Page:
This story was updated at 11:30 p.m. with the final election results.
With all votes tallied, Vanessa Fuentes won the race for the District 2 seat on Austin City Council, with 56.12% of votes.
Opponents Casey Ramos and David Chincanchan earned 19.79% and 19.08% of the vote, respectively. A fourth candidate, Alex Strenger, dropped out and endorsed Ramos but still received 5% of votes.
"The early voting numbers show my campaign as winning without a runoff," Fuentes said during a Facebook live at 9 p.m. "This campaign has received more than twice—more than twice—the amount of votes of any candidate in this race.
The winner will replace District 2 Council Member Delia Garza, who will vacate her seat to serve as Travis County attorney. She won the Democratic primary for the position in July, and there is no Republican candidate.
District 2 is one of five of Austin City Council's 10 seats up for election this year. Council members will be tasked with rewriting the city's land use code, considering further cuts to the Austin Police Department's budget, and—with voter approval of Proposition A—implementing the $7.1 billion Project Connect transit plan.
Fuentes is a progressive Democrat and works for the American Heart Association. Raised in Southeast Austin and a graduate of UT-Austin, she focused on health equity and housing affordability during the campaign period. She does not support the land code rewrite process and recently criticized the lack of support in place after council overturned its ban on public camping.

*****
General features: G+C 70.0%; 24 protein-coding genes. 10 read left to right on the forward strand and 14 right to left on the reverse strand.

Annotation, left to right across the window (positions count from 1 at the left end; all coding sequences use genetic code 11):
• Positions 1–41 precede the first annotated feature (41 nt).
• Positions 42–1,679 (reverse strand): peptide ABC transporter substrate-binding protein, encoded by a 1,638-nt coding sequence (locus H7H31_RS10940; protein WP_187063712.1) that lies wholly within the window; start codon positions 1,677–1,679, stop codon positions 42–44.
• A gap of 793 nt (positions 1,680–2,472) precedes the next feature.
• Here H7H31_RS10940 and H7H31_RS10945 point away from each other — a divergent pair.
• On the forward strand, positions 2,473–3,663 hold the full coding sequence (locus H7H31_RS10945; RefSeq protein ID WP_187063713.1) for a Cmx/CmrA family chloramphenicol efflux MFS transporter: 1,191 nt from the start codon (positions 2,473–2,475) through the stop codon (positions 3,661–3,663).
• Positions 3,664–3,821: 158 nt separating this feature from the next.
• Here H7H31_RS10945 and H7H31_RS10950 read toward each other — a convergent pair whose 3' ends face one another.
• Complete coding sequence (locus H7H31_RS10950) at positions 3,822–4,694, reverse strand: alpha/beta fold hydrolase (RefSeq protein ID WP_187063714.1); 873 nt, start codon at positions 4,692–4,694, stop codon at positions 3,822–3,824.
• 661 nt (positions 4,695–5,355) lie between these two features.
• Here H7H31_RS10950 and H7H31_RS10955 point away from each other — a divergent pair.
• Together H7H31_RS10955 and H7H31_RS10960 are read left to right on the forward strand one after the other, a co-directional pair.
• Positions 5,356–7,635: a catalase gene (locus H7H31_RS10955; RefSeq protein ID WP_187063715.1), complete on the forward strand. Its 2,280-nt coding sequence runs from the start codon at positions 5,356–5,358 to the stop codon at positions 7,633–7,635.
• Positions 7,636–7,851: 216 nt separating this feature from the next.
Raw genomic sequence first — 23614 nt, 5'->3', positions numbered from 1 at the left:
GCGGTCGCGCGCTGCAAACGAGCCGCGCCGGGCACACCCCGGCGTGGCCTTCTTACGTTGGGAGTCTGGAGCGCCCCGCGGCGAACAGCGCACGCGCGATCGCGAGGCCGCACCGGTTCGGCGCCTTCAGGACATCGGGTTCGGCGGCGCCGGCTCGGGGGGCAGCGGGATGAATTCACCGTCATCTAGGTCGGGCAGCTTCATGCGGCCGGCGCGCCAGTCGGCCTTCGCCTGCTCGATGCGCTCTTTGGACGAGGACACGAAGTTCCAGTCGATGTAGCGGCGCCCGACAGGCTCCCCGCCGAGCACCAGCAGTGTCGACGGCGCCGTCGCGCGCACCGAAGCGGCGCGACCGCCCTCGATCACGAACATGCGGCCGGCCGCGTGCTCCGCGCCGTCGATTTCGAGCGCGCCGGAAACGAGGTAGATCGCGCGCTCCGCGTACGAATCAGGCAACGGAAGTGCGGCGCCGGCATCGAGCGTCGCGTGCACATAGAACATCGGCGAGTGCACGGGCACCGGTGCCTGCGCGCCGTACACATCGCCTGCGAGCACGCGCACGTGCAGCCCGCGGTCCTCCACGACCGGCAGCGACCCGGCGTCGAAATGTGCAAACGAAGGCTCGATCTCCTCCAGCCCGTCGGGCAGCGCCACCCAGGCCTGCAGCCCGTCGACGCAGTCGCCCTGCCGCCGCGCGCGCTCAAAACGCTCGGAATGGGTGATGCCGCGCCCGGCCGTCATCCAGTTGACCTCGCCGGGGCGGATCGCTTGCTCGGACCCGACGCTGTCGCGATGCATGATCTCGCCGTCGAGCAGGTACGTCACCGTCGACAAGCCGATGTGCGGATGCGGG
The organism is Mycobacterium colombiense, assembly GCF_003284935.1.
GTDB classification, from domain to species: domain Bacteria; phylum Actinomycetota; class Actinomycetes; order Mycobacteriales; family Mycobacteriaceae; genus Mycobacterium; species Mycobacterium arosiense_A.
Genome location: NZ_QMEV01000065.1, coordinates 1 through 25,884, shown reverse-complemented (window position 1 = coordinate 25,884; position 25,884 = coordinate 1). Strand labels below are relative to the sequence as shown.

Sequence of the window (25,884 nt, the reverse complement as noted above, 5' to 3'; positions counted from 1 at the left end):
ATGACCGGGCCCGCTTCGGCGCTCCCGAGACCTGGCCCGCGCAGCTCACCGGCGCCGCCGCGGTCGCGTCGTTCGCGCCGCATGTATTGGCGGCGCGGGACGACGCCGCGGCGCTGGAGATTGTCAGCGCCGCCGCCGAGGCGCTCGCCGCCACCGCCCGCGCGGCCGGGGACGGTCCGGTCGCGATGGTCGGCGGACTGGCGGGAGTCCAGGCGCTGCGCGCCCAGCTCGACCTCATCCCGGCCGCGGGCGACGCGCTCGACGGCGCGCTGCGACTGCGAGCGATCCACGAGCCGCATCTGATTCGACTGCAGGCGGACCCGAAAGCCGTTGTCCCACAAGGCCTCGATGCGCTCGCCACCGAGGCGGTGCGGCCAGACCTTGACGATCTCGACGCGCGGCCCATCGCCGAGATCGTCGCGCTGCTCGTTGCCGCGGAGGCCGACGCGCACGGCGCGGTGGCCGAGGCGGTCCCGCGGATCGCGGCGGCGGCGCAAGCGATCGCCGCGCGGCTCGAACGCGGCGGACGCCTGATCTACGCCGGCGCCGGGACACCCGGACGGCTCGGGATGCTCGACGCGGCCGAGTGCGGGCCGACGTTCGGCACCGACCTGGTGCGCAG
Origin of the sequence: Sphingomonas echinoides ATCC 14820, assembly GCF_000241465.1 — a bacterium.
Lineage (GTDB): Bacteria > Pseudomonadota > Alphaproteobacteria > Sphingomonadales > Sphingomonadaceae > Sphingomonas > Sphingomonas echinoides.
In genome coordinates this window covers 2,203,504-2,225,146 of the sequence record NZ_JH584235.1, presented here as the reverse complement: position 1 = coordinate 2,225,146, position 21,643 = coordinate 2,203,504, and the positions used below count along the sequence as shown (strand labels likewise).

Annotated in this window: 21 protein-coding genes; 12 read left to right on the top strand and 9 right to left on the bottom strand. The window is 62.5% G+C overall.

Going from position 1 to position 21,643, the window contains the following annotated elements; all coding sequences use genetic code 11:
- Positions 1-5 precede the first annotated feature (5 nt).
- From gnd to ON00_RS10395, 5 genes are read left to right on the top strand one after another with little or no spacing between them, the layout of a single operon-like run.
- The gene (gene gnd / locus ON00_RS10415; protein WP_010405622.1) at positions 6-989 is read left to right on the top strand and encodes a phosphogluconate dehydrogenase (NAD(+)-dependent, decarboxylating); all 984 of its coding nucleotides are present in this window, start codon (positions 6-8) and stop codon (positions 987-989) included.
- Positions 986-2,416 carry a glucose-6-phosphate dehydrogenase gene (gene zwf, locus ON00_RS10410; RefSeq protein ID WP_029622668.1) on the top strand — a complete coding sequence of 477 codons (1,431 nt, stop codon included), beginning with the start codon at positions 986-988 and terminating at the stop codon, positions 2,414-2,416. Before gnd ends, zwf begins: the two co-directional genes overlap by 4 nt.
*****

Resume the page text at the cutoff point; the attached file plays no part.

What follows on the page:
Fuentes raised about $57,000 over the campaign period.
Chincanchan is the former chief of staff for District 3 Council Member Pio Renteria. Raised in the Southeast Austin neighborhood of Dove Springs, he ran on a platform of increasing affordable housing and investing in public transit initiatives.
Ramos, a native Southeast Austinite, is a former elite boxer and community activist. He helped found local nonprofits such as Community Not Commodity, which staunchly opposes the land use code rewrite process in Austin, and Dove Springs Proud, a private Christian civic group. Ramos raised less than $6,000.
Ramos does not support council's decision to overturn the ban on public camping, which he told Austonia is a health and safety hazard. Instead, he supports investing in wrap-around services, such as housing and mental health care.
Chincanchan supports the land use code rewrite and council's June 2019 decision to lift a ban on public camping in Austin. "Criminalizing our unhoused neighbors is not just morally wrong, it is immensely counterproductive," he recently told Austonia.
Chincanchan raised the most among the District 2 candidates, with around $97,000 in donations as of the latest round campaign finance reports.
Travis County saw record voter turnout this election, with 26,376 District 2 residents casting a ballot in this year's race, compared to 14,999 in 2016.
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